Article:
I think the approach described in the course works the same way both in CS5.5 and 6. (I studied it in CS6). But there’s a faster way: ePubCrawler. After using it I had to make only minor adjustments to CSS styles in Dreamweaver.
Yes, when I recorded my Fixed Layout EPUB course for lynda.com — one chapter of which was for InDesign users — CS5.5 was current. The best thing about CS6 as far as fixed layout is concerned is that you can set any paragraph style to break up the pages, which makes life easier to create the separate XHTML files required by fixed layout epubs. But it's not an earth-shattering thing, or any reason to upgrade to CS6 just for your fixed layout epubs.
However, one thing I showed in the video that HAS been vastly improved, as far as InDesign is concerned, is the CSSGeometry.jsx script that Kris at Rorohiko wrote for me and that course. After further discussion with Kris (and with other ebook developers working with him), the script is now known as ePubCrawler (as Kasyan mentions above.) It works with CS3 to CS6 and is currently donation-ware, as it's in beta. But I would suggest a donation of $50 or more because it is that good! And we want Kris to keep making it great.
It basically automates just about everything. There are many options you can set before the export (e.g., do you want pixels or ems). It even comes with its own drag-and-drop epub compressor and extractor (to create an epub from a folder and to crack an epub open into a folder). When we create fixed layout epubs for clients in my studio, if they give us an InDesign file, that's the script I use. It is a NO-BRAINER if InDesign is the source file.
I reviewed Rorohiko's ePubCrawler.jsx script and showed how it worked on a client's supplied InDesign layout (a children's book she wrote and illustrated) in issue #50 (October 2012) of InDesign Magazine.
You can download the review (5-page PDF) here:
Two other solutions to look at for InDesign > FXL epubs are Flipick (http://flipick.com) which I'm testing at the moment, and CircularFlo (http://www.circularsoftware.com) which gets better with every version.
For what its worth, I've been looking at various options also, and would like to give a shout out to Aquafadas tools.
For my inDesign document, out of CircularFLO, ePubCrawler, and Aqufadas, Aqufadas has handled the conversion the best so far. Given ePub Crawler customization, it may be that it could do better in terms of conversion, but part of my definition of 'better' includes the amount of effort involved.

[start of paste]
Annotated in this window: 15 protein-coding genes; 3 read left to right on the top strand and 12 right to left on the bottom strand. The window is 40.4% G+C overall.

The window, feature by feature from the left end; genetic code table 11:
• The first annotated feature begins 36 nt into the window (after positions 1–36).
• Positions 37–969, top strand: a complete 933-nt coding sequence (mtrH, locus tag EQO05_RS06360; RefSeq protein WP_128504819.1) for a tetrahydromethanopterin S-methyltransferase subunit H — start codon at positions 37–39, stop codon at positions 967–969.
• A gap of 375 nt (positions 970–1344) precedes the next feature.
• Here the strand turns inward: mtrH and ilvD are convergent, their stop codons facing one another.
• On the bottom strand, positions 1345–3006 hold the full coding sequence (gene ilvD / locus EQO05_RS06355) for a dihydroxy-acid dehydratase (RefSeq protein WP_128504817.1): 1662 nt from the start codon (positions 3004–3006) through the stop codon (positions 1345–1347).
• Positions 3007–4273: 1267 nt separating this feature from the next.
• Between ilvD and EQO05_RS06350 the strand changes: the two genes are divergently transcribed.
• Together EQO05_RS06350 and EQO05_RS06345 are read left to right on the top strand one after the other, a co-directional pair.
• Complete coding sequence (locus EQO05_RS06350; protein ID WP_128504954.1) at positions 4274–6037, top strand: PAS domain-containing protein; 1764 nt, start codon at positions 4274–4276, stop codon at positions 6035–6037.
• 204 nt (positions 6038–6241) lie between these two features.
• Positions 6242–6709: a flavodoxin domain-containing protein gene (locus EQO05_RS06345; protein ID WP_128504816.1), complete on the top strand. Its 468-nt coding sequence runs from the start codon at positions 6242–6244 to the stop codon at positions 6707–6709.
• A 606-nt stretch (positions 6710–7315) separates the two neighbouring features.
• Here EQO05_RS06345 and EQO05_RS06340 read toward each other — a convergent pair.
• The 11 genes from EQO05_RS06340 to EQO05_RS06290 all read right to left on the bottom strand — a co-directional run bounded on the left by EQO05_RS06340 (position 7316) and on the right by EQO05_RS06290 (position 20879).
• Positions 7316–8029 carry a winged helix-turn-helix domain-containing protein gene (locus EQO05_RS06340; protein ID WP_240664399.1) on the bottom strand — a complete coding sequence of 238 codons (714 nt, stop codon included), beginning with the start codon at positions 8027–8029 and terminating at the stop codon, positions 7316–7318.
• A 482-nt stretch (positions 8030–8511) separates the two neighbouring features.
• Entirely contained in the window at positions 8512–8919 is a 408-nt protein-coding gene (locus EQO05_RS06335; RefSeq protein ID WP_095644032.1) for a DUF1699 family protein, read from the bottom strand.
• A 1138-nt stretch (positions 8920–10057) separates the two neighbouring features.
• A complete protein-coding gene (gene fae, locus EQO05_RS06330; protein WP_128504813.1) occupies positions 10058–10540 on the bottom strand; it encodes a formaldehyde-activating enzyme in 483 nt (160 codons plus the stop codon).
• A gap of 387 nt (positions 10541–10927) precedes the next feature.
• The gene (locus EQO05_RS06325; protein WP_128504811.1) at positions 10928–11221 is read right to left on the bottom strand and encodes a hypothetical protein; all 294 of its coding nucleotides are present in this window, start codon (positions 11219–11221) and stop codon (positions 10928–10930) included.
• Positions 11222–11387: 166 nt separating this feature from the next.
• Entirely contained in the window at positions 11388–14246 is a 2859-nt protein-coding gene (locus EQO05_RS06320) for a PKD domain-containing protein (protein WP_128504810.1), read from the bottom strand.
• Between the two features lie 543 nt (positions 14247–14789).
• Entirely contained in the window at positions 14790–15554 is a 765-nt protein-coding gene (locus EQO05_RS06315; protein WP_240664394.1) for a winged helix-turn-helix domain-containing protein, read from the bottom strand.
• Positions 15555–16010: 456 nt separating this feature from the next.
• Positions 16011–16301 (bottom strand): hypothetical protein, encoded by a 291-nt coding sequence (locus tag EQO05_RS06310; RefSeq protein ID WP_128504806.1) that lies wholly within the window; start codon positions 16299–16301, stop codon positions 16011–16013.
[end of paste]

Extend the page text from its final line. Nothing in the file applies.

The good news is, all of the tools are definitely advancing since I first starting looking at solutions over a year ago.
And I'm waiting to see what, if anything, inDesign 7 CC brings to the table. I doubt it will be as good as any of the 3rd party tools, but one can always hope.
Love that feedback! I heard some great customer feedback about them at PEPCON (pepconference.com), and they were one of our sponsors too. But that was mainly for their tablet publishing solution.
Can I ask what they're charging for the software for you to make the fixed layout epubs? No pricing info on their page. And why do you think it's so much better?
The pricing is very reasonable, but I hesitate to provide it, just in case they don't want/allow that since they don't make it readily available.
However, the prices are available if you register for free at their site, and then can go to their store to see their prices.
Their tool got the most right. Some other tools didn't get some vector graphics, some didn't place the text precisely, some missed certain kinds of text framing. I can't quantify it, all I did was visual inspection of the output of each of the converters, and they were clearly better than the others for my document.
I have a completely different experience with Aqua...it is just one of the most unintritive plugins out there for this. They pack so much "features" into two panels for epub and interactive apps...it takes multiple click and order to add a simple popup. There isn't a solution out there that is completely easy and flawless for your average user. Converting layouts created for print is simply a nightmare to clean out things for this process. The more complicate the layout is and sloppy to begin with the worst this process gets.
Hmm, yeah, I definitely found all of the interfaces awkward to use to some degree.
My comments about which tool worked best are mostly focused on which one most accurately created my inDesign document in the ePub fixed layout format for iBooks reader.
And definitely the success of the conversion may have depended on how well I understood their product and was using it.
My background is a computer programmer, I have little knowledge/skill with inDesign or html5/css, so that may be impacting my success too with some of the tools, since some of the tools work better if the inDesign document is formatted in a certain way to assist in their conversion.